There are a lot of studies, charts and infographics relating to languages around the world. But up until this point, not that many have focused on actual native languages, but rather more on second languages, what other languages are being spoken in other countries and so forth. Nevertheless, National Geographic senior graphics editor Alberto Lucas López has come up with a circular infogrpahic addressing this issue, and namely native languages.
His main focus here was on just how common are these native languages around the world. To date, there are 7,102 languages spoken all across the world and that we currently know of. And all of these thousands of languages make up for all the spoken words in the world. But out of all of them, only 23 have over 50 million speakers – which together make up for 4.1 billion people.
“There are at least 7,102 known languages alive in the world today. Twenty-three of these languages are a mother tongue for more than 50 million people,” López writes. “The 23 languages make up the native tongue of 4.1 billion people. We represent each language within black borders and then provide the numbers of native speakers (in millions) by country.”
So as to better differentiate between the native languages as part of the graph, they are also distinguished between them through a colour scheme found on the upper right corner of the infographic and with each individual colour representing a different region of the planet. This way, it’s easier for the viewer to see how many of the more influential native languages come from a particular region or another, and how much do specific regions make up the chart.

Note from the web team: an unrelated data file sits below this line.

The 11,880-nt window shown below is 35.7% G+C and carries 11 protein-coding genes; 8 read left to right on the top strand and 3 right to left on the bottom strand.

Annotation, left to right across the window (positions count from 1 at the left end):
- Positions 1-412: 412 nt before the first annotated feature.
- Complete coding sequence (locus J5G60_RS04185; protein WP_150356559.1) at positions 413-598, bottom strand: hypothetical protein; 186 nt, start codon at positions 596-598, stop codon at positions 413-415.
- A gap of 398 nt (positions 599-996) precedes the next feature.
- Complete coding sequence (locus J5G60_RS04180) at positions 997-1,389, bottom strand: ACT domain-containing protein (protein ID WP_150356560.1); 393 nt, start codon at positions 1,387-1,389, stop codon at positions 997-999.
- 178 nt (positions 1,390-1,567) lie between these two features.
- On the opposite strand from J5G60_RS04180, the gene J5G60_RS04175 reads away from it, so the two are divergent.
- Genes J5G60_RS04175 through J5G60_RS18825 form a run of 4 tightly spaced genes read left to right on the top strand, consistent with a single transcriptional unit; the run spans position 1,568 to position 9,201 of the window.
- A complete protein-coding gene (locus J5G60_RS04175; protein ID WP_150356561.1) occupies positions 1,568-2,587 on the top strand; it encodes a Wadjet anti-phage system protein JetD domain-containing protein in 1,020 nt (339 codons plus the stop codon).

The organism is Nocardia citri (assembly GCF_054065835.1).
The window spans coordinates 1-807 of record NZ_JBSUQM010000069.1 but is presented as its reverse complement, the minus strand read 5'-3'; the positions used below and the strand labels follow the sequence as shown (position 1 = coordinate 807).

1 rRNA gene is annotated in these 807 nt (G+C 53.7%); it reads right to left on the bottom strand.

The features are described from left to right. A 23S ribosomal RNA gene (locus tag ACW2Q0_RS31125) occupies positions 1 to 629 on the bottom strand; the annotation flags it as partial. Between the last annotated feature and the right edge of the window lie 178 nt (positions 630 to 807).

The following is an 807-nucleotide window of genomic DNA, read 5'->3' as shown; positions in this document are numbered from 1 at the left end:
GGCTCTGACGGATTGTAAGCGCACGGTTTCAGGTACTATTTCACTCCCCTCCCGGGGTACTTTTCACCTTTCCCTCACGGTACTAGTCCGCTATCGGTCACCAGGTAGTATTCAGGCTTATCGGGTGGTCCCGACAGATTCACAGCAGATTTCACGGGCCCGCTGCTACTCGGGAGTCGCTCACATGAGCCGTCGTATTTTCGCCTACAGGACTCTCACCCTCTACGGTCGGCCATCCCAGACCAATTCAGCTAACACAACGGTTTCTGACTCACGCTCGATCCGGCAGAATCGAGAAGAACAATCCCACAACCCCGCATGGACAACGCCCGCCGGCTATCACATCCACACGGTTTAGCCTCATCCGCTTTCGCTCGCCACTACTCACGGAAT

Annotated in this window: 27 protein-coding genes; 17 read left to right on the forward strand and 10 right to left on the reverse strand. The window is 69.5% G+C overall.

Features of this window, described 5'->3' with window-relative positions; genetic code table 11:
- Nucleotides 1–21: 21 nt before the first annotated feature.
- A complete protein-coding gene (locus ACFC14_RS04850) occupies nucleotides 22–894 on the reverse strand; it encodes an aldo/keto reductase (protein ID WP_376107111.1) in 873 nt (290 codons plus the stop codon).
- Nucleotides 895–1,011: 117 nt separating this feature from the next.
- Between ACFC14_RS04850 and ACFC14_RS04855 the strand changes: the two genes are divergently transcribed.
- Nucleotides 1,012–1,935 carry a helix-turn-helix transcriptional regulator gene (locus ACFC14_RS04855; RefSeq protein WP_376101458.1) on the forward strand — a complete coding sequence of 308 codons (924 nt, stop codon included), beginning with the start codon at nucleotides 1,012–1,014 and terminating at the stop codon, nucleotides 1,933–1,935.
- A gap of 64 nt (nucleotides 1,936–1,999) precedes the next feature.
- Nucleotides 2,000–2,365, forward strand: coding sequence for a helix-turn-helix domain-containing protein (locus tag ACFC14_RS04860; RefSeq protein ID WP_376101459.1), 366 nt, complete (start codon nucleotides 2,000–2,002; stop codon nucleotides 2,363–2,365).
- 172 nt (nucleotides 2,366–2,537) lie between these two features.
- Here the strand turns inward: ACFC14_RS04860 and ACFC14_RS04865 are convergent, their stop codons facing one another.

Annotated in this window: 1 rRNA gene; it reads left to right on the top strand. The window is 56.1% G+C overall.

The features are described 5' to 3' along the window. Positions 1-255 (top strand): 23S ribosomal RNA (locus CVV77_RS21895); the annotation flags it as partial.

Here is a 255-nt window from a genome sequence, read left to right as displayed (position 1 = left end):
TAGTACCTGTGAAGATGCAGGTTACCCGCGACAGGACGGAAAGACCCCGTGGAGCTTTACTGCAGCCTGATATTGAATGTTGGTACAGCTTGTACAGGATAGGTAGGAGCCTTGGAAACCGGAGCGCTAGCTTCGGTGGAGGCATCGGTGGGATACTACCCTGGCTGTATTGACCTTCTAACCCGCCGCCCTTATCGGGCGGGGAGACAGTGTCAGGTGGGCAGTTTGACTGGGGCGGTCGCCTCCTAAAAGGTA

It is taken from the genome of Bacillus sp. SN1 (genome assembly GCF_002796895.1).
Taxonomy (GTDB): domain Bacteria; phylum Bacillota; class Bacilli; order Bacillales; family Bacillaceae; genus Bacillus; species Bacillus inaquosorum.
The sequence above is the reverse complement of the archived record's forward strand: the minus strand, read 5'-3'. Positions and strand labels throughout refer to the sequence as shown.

When looking at this infographic from a colour – region – perspective, we can easily see how Chinese and its many dialects, though taking up much of the chart, is only centred in the region called here as Asia Minor. Spanish and English, on the other hand, though smaller in size than Chinese, and somewhat the same size in relation to each other, are spread out over several regions of the globe as native languages. In other words, what this infographic does, besides the obvious, is to paint a historical picture of our own past and how languages have travelled across the globe.
We can also see Russian on this infographic, being spoken by roughly 166 million people. But by looking at its colour, and the only one that made it on the chart with the colour orange – representative of Asia Major – we can see that it is a relatively landlocked language as compared to Spanish or English.
What this infographic also shows is the relatively unknown native languages that have made it as among the top most spoken but which many people may have never heard of.
Here are some other related stories:
- How Colors and Language Influence Each Other
- Languages of the World Explained in 7 Maps and Charts
- A Beautifully Told, Short History About Languages
- Different Dialects Behave Like Bubbles In A Bath